Wednesday, October 24, 2012

The Engineer and a More Educated Walk

The tour guide turned out to be an engineer, which was perfect since I know just enough about tech not to lose myself in a conversation. We met outside Frankfurt station, where I had a coffee as we waited. While we chatted we found that the coffee girl at the restaurant was generally unhelpful, and after making sure it was okay, we just left the tab and headed on our way.

Someone (not me) had bothered to check the weather and so was aware that there was a possibility that it might rain. However, at 3:30 (when we started walking about) it was an absolutely gorgeous sunny day. The Engineer was a polite older gent who had been living in Frankfurt for close to 20 years. He got a chance to practice his English and I got a chance to have parts of the city I had been seeing explained. It started with a quick explanation of the area straight across from the station. While it was a red light district it was much like the red light areas in Manhattan or Vegas: popular with a certain crowd and a constant annoyance to locals who wanted to close them down, but making enough money and having just enough draw to make them hard to close down. In general it was a quiet peace that probably got stirred up every couple of years, with nothing actually ever being done about it.

We walked further into downtown and he pointed out the opera house, which had been rather nicely refurbished. While walking, he also pointed out a number of Indian and Italian restaurants and explained that a lot of the eating out in Germany was actually for food that wasn't German, which may also have explained the look from the German information desk worker the other night. Apparently German food was a tourist thing and real Germans ate anything but. Which also made a lot of sense; however, I lived in Korea where you couldn't swing three cats without hitting five Korean restaurants and a coffee shop, so I figured it made a bit of sense why I thought I could find German food.

We kept walking and he pointed out how most of the skyscrapers were closed. One of the buildings was the place where I had gone and had my magical Vesper experience, and it was one of the only skyscrapers that was open to the public, or at least one of the few where the roof was open to the public, sort of like the Empire State Building. I had picked a good location for my little drink, it seemed.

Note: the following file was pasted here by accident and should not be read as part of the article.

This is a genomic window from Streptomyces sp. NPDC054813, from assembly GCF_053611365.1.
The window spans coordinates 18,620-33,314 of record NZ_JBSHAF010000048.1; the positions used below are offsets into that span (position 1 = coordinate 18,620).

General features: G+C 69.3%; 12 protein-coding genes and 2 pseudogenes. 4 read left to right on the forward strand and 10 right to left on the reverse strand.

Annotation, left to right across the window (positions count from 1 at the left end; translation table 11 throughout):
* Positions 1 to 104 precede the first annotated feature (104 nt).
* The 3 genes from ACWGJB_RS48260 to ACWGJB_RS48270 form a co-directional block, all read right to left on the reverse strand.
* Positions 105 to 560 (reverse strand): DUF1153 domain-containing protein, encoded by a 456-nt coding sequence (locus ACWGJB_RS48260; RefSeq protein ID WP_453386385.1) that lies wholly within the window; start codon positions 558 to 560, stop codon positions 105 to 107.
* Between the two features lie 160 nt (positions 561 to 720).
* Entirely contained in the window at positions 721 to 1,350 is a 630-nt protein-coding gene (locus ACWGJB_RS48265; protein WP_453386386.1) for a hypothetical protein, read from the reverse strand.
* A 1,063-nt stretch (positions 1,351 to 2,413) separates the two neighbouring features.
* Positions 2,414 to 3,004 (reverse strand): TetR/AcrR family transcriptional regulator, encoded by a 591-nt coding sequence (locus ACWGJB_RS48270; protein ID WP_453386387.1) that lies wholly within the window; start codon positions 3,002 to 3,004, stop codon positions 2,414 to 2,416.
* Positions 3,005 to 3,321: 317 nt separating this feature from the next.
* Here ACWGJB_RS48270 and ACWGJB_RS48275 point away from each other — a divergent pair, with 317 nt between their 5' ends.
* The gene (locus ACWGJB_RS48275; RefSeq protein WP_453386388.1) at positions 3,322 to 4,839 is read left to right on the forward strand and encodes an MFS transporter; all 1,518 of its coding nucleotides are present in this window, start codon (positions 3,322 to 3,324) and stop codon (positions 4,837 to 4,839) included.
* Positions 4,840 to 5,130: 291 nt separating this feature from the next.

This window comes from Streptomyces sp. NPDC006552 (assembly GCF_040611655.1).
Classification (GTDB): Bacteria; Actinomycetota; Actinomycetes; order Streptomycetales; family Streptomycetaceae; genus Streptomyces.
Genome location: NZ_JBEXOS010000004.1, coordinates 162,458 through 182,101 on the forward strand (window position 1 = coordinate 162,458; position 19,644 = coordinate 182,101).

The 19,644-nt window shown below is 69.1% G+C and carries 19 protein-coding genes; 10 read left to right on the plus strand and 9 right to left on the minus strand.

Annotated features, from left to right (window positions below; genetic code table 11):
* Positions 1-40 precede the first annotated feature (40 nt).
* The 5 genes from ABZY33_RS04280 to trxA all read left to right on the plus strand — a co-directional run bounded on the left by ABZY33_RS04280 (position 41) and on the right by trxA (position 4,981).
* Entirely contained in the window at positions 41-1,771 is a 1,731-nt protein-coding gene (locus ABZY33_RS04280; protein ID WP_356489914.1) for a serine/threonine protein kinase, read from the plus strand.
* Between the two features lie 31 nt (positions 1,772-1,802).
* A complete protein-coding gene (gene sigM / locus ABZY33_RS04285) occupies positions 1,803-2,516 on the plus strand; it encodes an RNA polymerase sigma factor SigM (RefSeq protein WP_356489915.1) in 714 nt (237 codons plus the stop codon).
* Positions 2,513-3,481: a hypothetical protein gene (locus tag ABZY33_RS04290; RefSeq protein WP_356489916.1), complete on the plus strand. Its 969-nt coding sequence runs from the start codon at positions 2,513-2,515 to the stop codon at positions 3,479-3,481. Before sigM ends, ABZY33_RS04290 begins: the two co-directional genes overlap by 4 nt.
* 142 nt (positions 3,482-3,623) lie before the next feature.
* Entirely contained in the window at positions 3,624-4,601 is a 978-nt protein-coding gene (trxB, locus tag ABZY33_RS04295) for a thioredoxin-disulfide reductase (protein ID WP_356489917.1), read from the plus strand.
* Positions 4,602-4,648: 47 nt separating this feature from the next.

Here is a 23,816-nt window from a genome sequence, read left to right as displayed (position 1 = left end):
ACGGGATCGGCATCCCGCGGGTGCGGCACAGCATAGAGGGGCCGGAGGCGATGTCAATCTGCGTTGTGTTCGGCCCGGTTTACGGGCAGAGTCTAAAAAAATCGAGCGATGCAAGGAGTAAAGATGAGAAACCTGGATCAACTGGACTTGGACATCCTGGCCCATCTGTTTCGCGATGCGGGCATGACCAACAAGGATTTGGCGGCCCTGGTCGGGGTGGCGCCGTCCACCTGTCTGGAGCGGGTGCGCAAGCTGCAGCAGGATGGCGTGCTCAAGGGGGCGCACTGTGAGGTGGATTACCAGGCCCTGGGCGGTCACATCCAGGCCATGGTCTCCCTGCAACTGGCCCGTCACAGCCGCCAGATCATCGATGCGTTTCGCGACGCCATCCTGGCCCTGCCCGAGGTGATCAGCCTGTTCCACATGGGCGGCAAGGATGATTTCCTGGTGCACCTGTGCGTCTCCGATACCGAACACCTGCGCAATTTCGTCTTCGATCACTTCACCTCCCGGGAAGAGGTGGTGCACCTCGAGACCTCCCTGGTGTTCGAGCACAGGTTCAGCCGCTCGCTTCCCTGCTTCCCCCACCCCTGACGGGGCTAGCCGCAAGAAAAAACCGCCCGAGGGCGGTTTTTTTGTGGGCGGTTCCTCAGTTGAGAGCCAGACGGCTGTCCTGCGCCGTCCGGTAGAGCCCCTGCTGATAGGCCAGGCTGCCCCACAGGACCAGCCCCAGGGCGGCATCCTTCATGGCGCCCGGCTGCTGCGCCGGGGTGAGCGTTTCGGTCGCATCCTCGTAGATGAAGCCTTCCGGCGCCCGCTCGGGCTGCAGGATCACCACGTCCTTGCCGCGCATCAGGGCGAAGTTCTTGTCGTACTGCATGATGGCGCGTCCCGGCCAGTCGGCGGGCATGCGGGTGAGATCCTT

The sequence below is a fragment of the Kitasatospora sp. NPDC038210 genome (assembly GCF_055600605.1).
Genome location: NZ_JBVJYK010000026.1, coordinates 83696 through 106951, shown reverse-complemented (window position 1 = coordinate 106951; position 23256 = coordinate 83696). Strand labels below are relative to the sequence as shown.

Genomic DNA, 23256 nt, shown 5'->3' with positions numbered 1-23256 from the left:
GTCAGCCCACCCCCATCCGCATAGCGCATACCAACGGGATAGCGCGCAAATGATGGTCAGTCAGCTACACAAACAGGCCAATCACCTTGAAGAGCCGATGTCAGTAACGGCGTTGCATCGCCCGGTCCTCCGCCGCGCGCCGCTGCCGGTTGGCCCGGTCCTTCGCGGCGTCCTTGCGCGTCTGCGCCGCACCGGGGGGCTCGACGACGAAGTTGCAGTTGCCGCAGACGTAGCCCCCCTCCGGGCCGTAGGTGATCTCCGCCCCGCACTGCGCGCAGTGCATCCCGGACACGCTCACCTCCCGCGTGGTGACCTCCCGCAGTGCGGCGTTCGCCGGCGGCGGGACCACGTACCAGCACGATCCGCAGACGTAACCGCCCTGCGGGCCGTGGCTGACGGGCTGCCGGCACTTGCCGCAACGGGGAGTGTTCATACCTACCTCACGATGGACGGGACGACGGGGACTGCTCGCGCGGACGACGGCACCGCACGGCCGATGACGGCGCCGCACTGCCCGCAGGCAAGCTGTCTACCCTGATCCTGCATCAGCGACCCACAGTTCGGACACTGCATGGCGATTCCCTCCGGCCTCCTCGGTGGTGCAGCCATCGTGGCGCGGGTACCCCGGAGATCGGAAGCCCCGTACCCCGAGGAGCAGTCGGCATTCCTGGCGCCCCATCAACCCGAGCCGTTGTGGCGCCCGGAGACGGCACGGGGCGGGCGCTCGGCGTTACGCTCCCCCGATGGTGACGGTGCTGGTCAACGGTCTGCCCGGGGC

After some more walking we came to the statue fountain I had seen the night before when I was horribly lost, and he admitted to having no idea what the statue represented. I recognized Artemis and Athena, so I figured it had something to do with wisdom and knowledge. It was topped with what looked like philosophers, so I hazarded a guess at what I was seeing, but it was hard to say, and we weren't headed in a direction that afforded a more close-up view, so we walked on.

A few blocks further along we came to Hauptwauche Station, which was pretty much the entrance of a nice shopping distract. It was also the location of that weekend’s Oktoberfest celebration. Of course. I was in Germany in October; I should have realized. There were a number of tents set up serving beer, sausages, more sausages, dried sausages, and that order. I made a note of it, but it was not our final destination, so we walked on.

The crowed began to press more and my guide steered me into a building that had a nice escalator going up. We went up all the way to the top and came out at a platform that was open to the public for city viewing, which was a perfect place to point out more things in Frankfurt. One of the things was the fact that while most of the buildings looked like they had been there since the 1700’s, the reality was that much of the city had been entirely rebuilt after being destroyed in raids during the war. It had been recreated to look like it had been built in the 1700’s (to maintain the tourist ideal), but the reality was that it was not true.

To the left of my view were a number of construction cranes. “That is where the new IMF is being built. In a few years, that is where all the money will be,” the Engineer said.

In front of us was the Cathedral of Saint Bartholomeus: a great big red ancient-looking church that (according to my non-European guide named Wikipedia) was built in around 1425 or so. It was ancient-looking and awesome and I noted it for a potential return visit the next day. There was a lot of skyline and a lot to see, but as the daylight was burning we decided to press onward to the Goethe Museum, which was the renovated childhood home of Johann Goethe.

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